Frederick Rabbi: It’s A Difficult Time For American Jews

They’re deeply affected by the war between Israel and Hamas.

Rabbi Jordan Hersh (Photo from Beth Sholom  Congregation’s website)

Frederick, Md (KM) It’s “pure evil” the way Hamas treated the civilians it kidnapped when it invaded Israel from Gaza late last week. That comment comes from Rabbi Jordan Hersh with the Beth Sholom Congregation in Frederick concerning the armed conflict in the Middle East.

He describes what he saw in videos posted on line. Readers are reminded that this quote may be too graphic for some. “Babies being beheaded.  The taunting, the slaughtering, the raping. Trampling on corpses. The  placing of captive toddlers in chicken cages. Five and six-year-old Israeli children being thrown into throngs of rabid Palestinians, crowded with children to taunt, to whip, to beat them and probably to kill them,” he said.

Rabbi Hersh says Hama should take all the blame, and be held accountable. “Is the loss of innocent Palestinian lives lamentable also? Of course,”: he says. “And every one of those deaths–civilians in Gaza–is squarely on the shoulders of Hamas, not Israel.”

The Israeli Army on Wednesday entered the Kibbutz Be’eri, a settlement of more than 1,000, accompanied by journalists, where more than 100 residents were killed. Officials with the Israeli Army say militants put girls into a room, and threw in a hand grenade and killed them. Kibbutz Be’eri was ambushed on Saturday by Hamas.

Israel’s Armed Forces have been bombarding neighborhoods, and the only power plant which ran out of fuel, according to an Associated Press report. The Wire Service also says the Israelis are likely to launch a ground invasion into Gaza.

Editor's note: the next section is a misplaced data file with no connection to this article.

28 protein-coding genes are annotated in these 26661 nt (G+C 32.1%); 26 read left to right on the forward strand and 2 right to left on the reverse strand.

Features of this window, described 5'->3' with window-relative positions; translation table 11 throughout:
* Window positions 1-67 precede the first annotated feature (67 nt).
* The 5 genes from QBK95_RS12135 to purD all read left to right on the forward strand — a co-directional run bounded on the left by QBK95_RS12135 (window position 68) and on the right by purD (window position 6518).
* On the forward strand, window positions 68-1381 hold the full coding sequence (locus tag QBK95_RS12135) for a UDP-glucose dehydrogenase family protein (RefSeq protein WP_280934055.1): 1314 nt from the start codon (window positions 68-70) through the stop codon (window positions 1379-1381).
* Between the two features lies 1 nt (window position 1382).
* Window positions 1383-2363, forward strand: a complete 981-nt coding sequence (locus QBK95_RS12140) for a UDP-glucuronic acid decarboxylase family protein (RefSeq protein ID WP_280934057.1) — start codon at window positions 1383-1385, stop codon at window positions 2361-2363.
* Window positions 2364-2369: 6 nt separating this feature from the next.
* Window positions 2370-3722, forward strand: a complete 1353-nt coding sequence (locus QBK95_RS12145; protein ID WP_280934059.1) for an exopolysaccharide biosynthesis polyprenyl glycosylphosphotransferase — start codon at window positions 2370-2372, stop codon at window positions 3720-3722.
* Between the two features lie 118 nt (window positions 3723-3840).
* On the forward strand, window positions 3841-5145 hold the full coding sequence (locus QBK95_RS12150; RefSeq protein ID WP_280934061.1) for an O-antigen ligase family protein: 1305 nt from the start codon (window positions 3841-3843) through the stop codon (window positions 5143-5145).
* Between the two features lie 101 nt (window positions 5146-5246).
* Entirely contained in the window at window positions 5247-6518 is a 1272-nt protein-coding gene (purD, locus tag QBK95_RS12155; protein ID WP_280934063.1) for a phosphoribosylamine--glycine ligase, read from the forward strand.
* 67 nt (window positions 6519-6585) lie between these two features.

“Hamas, who now cowardly hides in tunnels, while they leave their civilian population exposed; at a time when Israel sends its civilians into shelters into the open and fight,” says Hersh.

Since  the war began, police around the US  have stepped up patrols around synagogues and houses of worship. Rabbi Hersh wouldn’t provide too much detail on security at Beth Sholom. “We are of course in regular contact with our local and regional law enforcement security agencies,” he says. “Beth Sholom remains a safe place to gather, to pray, to learn and study and, God willing, at some point soon, to celebrate.”

Right now, he says it’s a difficult time for Jews in the US and other countries due to this conflict. He urges non-Jews to reach out to their Jewish friends during this difficult time. “Not to say, ‘hey, how are you doing’ because we’re not doing good. We’re not doing okay. But to reach out and to say ‘hey, we know you’re hurting. We’re praying for you. We’re thinking about you. We’re holding you,’ whatever response is right from you in that sense,” he says.

Monetary contributions can be made to help those suffering from the war in the Middle East. Rabbi Hersh says you can contact the Jewish Federation of Greater Washington, the Jewish National Fund and the Friends of  the Israeli Defense Forces.

“If you can’t right now stand up and just simply say what happened in Israel–those massacres are horrific–and condemn that  unequivocally, then you speak with zero moral authority,” says Rabbi Hersh.

By Kevin McManus